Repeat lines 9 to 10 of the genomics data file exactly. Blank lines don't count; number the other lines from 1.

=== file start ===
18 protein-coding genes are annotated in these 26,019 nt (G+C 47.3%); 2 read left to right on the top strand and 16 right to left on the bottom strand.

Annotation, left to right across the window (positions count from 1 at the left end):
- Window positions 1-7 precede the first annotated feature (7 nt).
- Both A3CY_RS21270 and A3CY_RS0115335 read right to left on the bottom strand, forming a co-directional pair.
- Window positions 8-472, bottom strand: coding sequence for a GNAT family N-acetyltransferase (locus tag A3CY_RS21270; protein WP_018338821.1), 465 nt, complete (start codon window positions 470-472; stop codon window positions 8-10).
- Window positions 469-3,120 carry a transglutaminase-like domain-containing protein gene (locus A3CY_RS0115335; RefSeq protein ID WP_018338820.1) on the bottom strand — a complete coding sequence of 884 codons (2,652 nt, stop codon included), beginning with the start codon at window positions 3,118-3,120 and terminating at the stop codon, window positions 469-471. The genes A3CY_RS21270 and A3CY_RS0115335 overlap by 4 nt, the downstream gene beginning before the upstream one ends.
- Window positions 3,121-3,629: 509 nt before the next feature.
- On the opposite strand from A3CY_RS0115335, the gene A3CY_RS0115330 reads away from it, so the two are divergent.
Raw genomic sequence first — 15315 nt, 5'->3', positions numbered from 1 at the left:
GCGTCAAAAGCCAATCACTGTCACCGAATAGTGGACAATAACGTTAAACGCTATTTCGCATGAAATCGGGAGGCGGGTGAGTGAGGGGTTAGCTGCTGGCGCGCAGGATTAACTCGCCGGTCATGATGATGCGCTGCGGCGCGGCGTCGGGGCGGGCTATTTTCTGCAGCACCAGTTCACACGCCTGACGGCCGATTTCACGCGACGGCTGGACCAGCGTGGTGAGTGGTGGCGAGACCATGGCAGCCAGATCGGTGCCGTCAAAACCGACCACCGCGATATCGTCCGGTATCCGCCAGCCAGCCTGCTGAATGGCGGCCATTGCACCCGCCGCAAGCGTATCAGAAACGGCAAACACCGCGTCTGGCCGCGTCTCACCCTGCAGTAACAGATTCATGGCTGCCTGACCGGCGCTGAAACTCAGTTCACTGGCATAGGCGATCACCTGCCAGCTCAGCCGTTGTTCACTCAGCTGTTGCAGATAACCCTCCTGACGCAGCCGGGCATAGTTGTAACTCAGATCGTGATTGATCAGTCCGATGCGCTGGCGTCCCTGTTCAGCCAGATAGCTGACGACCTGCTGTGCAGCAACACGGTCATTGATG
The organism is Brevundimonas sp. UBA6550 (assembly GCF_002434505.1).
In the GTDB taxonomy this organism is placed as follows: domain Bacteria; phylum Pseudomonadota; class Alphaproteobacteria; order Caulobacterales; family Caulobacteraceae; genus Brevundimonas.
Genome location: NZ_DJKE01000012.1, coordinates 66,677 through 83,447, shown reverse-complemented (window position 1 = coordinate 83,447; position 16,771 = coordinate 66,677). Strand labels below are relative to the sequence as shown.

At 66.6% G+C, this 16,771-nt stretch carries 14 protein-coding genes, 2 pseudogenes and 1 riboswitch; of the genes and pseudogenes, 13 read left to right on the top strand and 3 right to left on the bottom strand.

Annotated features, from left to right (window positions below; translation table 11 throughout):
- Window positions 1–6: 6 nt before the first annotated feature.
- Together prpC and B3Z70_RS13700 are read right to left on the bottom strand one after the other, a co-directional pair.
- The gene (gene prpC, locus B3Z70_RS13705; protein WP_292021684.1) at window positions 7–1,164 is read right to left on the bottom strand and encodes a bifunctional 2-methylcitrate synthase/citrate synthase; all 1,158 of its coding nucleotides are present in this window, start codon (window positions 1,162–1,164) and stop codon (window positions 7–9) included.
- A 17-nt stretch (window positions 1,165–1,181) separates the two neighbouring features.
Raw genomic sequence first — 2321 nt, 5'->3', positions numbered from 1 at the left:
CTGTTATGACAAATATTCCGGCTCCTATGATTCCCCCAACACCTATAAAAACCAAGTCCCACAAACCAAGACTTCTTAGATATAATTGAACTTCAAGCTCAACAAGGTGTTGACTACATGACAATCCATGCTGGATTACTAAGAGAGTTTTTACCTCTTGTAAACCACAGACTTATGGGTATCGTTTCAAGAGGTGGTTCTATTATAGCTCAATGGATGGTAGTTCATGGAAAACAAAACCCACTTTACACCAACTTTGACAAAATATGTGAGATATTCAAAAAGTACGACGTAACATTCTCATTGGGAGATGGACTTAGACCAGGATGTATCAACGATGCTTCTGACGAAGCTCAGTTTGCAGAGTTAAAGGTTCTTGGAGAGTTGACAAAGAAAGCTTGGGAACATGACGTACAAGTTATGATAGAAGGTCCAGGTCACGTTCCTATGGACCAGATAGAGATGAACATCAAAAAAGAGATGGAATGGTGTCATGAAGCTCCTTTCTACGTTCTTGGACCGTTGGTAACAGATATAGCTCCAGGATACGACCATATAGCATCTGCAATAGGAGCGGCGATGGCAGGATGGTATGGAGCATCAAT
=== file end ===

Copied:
Raw genomic sequence first — 15315 nt, 5'->3', positions numbered from 1 at the left:
GCGTCAAAAGCCAATCACTGTCACCGAATAGTGGACAATAACGTTAAACGCTATTTCGCATGAAATCGGGAGGCGGGTGAGTGAGGGGTTAGCTGCTGGCGCGCAGGATTAACTCGCCGGTCATGATGATGCGCTGCGGCGCGGCGTCGGGGCGGGCTATTTTCTGCAGCACCAGTTCACACGCCTGACGGCCGATTTCACGCGACGGCTGGACCAGCGTGGTGAGTGGTGGCGAGACCATGGCAGCCAGATCGGTGCCGTCAAAACCGACCACCGCGATATCGTCCGGTATCCGCCAGCCAGCCTGCTGAATGGCGGCCATTGCACCCGCCGCAAGCGTATCAGAAACGGCAAACACCGCGTCTGGCCGCGTCTCACCCTGCAGTAACAGATTCATGGCTGCCTGACCGGCGCTGAAACTCAGTTCACTGGCATAGGCGATCACCTGCCAGCTCAGCCGTTGTTCACTCAGCTGTTGCAGATAACCCTCCTGACGCAGCCGGGCATAGTTGTAACTCAGATCGTGATTGATCAGTCCGATGCGCTGGCGTCCCTGTTCAGCCAGATAGCTGACGACCTGCTGTGCAGCAACACGGTCATTGATG